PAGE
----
One of the things that really impressed me about Havana was the fact that the Cubas were so clean and well dressed. The school children, even the teenagers always looked immaculate in crisp white clean shirts and clean skirts and trousers - compared to some of the teenagers over here - dirty clothes, shirts hanging out of trousers, chewing gum and basically looking complete slobs, you have to stop to remember that Cubans do not have the luxury of automatic washing machines and tumble dryers as we do but basic washing facilities and washing lines over the streets - yet they still manage to look ten times better than most brits and americans (sorry chaps but its true). So the moral of this posting is When in Cuba do as the Cubans - wash reguarly and dress well - it is as Voy requests only polite!

Dorset UK
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8. Re: Tours & Tour Guides, Tipping and Tips when staying in Havana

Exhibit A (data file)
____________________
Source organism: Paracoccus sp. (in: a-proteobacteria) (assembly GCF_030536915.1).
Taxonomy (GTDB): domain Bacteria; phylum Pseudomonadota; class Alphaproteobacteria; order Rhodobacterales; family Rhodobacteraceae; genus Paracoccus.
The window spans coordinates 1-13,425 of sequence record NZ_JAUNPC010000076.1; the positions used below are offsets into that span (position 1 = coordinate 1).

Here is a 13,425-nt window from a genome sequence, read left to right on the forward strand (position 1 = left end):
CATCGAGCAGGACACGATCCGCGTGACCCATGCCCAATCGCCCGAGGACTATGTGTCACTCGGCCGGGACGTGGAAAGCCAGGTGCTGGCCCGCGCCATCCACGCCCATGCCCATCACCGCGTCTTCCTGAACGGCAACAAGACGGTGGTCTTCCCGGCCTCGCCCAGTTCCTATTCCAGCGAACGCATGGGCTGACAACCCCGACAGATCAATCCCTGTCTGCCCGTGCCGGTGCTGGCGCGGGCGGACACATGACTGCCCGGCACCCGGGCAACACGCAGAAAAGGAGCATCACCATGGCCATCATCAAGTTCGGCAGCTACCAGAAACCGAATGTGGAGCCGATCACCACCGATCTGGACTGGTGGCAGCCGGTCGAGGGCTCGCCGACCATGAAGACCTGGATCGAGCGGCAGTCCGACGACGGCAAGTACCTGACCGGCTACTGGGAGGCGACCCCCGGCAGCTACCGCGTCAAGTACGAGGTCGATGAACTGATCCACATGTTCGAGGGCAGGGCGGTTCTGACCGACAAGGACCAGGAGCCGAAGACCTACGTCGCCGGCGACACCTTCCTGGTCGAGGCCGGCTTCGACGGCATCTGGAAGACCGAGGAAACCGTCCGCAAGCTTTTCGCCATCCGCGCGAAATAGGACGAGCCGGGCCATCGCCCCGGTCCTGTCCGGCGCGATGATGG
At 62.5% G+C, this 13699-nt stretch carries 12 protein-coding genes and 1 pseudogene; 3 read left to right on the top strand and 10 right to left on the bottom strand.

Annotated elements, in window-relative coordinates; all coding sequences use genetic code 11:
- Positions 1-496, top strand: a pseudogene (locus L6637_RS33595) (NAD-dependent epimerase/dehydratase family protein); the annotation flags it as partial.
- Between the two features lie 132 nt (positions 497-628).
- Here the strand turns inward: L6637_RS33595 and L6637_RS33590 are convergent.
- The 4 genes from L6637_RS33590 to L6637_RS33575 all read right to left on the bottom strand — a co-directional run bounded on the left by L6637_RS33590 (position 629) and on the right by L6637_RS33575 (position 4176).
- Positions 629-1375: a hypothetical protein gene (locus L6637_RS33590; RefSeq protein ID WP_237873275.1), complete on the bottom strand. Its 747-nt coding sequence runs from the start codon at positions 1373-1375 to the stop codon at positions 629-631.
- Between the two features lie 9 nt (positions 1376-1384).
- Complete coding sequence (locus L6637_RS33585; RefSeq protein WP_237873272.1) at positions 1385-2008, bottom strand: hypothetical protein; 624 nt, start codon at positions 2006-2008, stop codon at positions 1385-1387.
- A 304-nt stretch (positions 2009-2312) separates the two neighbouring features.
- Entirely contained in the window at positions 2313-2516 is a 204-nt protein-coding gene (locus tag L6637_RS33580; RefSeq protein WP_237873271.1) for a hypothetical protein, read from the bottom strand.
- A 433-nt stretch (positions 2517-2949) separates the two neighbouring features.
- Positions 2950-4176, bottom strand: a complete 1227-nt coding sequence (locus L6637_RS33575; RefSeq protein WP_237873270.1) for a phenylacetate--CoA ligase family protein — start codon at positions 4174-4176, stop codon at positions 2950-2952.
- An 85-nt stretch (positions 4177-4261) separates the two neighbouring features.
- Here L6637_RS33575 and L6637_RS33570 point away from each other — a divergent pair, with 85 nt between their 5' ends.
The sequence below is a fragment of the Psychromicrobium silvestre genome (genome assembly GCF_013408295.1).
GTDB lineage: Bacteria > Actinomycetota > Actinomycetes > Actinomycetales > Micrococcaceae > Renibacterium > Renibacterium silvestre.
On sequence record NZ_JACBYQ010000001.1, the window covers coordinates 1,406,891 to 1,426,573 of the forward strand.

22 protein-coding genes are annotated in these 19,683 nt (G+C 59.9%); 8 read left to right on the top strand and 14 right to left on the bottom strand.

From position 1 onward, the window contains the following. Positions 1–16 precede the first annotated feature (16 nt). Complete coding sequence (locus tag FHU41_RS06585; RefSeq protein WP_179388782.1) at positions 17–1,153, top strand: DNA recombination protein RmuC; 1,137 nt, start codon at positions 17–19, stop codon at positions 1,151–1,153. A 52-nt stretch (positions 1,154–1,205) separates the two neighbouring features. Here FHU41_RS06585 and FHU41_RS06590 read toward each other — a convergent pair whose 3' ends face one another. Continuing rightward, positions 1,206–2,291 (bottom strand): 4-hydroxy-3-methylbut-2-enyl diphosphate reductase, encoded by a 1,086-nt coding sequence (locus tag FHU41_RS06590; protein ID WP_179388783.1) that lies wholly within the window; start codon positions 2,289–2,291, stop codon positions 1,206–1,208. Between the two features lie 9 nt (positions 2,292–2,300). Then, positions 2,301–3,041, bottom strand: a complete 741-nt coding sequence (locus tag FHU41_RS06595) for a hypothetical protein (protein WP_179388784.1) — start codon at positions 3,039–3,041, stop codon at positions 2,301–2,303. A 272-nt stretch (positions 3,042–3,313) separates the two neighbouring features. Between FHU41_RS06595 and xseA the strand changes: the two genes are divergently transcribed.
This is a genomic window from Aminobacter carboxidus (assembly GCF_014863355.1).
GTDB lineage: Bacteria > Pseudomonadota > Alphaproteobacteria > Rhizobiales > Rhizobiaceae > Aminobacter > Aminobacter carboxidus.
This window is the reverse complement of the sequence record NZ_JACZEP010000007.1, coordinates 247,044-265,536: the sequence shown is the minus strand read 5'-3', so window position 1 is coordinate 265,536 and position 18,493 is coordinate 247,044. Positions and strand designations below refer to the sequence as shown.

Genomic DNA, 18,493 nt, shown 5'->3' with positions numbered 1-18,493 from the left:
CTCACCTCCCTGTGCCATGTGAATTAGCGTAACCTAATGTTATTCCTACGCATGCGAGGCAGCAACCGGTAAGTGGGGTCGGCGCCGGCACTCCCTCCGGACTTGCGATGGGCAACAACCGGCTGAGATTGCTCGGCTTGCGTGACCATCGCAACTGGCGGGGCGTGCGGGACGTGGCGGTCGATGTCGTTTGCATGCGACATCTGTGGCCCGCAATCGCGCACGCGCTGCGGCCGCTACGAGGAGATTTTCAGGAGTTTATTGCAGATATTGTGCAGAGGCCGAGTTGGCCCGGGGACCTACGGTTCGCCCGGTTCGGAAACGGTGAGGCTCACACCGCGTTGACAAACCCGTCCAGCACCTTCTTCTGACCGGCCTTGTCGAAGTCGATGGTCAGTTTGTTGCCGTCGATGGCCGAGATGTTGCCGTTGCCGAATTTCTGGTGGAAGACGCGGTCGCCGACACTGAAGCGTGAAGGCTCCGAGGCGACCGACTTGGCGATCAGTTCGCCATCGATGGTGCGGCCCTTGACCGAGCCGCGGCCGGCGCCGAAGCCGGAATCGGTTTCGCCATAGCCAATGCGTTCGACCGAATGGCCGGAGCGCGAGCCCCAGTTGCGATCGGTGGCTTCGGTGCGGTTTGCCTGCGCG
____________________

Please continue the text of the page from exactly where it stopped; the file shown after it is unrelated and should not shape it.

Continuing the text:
marvelous post.

cant wait, will be in Havana for 3 days in feb, already booked with Jorge, he cant guide me but one of his associates will. he said he will find the time to see me. my wife love to dress up, she was worried if she overdressed, not now.

once again one off the best and informative postings.

aj

Barnsley
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9. Re: Tours & Tour Guides, Tipping and Tips when staying in Havana

Thanks for the help in what to wear in Cuba. I love to wear nice clothes, especially on holiday. Must remember to pack comfortable sandals and a wide brimmed hat!

Can't wait.

Reading
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10. Re: Tours & Tour Guides, Tipping and Tips when staying in Havana

What a great, helpful review and tips! Thanks for the detail slj: my family and I are taking our first trip to Cuba at the end of March....can't wait. We're only going to get 2 days in Havana as we 'need' a beach break....the rest is in Varadera: any other suggestions to fill 2 days in the capital with teenage reluctant tourists will be welcome!

Simon, Reading, simonwatson1@compuserve.com